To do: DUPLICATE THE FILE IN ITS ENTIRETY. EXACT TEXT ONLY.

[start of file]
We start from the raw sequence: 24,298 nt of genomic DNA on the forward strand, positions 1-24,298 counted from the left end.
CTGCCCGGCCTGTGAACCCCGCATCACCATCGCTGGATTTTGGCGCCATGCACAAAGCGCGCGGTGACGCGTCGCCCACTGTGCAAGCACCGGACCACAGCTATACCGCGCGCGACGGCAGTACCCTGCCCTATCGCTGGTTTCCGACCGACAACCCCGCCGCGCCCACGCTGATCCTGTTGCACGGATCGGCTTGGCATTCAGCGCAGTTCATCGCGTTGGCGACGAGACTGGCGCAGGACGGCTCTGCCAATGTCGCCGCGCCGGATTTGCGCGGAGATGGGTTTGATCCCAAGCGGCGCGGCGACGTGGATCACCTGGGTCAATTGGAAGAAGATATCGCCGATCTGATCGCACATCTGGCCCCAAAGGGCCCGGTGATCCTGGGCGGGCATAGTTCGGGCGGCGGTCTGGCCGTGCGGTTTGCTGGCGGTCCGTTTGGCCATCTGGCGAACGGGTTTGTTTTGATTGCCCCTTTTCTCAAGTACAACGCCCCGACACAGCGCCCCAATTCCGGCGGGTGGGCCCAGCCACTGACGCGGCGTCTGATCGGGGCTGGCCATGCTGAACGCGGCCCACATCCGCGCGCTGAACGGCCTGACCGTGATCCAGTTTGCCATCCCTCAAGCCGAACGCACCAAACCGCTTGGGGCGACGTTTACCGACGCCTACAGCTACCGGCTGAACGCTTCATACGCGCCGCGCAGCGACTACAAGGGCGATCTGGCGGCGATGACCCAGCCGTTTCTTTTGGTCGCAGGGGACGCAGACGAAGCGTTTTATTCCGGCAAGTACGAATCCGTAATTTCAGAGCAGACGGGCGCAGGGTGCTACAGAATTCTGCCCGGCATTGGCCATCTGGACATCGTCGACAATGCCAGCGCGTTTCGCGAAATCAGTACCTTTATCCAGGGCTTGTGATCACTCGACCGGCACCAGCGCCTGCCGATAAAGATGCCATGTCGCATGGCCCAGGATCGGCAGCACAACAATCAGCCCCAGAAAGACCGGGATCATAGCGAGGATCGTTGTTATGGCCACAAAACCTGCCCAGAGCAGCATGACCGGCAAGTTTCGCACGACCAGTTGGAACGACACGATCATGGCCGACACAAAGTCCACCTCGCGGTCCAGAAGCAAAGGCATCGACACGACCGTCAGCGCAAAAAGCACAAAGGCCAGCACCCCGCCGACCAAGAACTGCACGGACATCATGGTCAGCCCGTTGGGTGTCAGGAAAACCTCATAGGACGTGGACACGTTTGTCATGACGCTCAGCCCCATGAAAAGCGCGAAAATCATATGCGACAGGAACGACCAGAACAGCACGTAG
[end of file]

We start from the raw sequence: 24,298 nt of genomic DNA on the forward strand, positions 1-24,298 counted from the left end.
CTGCCCGGCCTGTGAACCCCGCATCACCATCGCTGGATTTTGGCGCCATGCACAAAGCGCGCGGTGACGCGTCGCCCACTGTGCAAGCACCGGACCACAGCTATACCGCGCGCGACGGCAGTACCCTGCCCTATCGCTGGTTTCCGACCGACAACCCCGCCGCGCCCACGCTGATCCTGTTGCACGGATCGGCTTGGCATTCAGCGCAGTTCATCGCGTTGGCGACGAGACTGGCGCAGGACGGCTCTGCCAATGTCGCCGCGCCGGATTTGCGCGGAGATGGGTTTGATCCCAAGCGGCGCGGCGACGTGGATCACCTGGGTCAATTGGAAGAAGATATCGCCGATCTGATCGCACATCTGGCCCCAAAGGGCCCGGTGATCCTGGGCGGGCATAGTTCGGGCGGCGGTCTGGCCGTGCGGTTTGCTGGCGGTCCGTTTGGCCATCTGGCGAACGGGTTTGTTTTGATTGCCCCTTTTCTCAAGTACAACGCCCCGACACAGCGCCCCAATTCCGGCGGGTGGGCCCAGCCACTGACGCGGCGTCTGATCGGGGCTGGCCATGCTGAACGCGGCCCACATCCGCGCGCTGAACGGCCTGACCGTGATCCAGTTTGCCATCCCTCAAGCCGAACGCACCAAACCGCTTGGGGCGACGTTTACCGACGCCTACAGCTACCGGCTGAACGCTTCATACGCGCCGCGCAGCGACTACAAGGGCGATCTGGCGGCGATGACCCAGCCGTTTCTTTTGGTCGCAGGGGACGCAGACGAAGCGTTTTATTCCGGCAAGTACGAATCCGTAATTTCAGAGCAGACGGGCGCAGGGTGCTACAGAATTCTGCCCGGCATTGGCCATCTGGACATCGTCGACAATGCCAGCGCGTTTCGCGAAATCAGTACCTTTATCCAGGGCTTGTGATCACTCGACCGGCACCAGCGCCTGCCGATAAAGATGCCATGTCGCATGGCCCAGGATCGGCAGCACAACAATCAGCCCCAGAAAGACCGGGATCATAGCGAGGATCGTTGTTATGGCCACAAAACCTGCCCAGAGCAGCATGACCGGCAAGTTTCGCACGACCAGTTGGAACGACACGATCATGGCCGACACAAAGTCCACCTCGCGGTCCAGAAGCAAAGGCATCGACACGACCGTCAGCGCAAAAAGCACAAAGGCCAGCACCCCGCCGACCAAGAACTGCACGGACATCATGGTCAGCCCGTTGGGTGTCAGGAAAACCTCATAGGACGTGGACACGTTTGTCATGACGCTCAGCCCCATGAAAAGCGCGAAAATCATATGCGACAGGAACGACCAGAACAGCACGTAG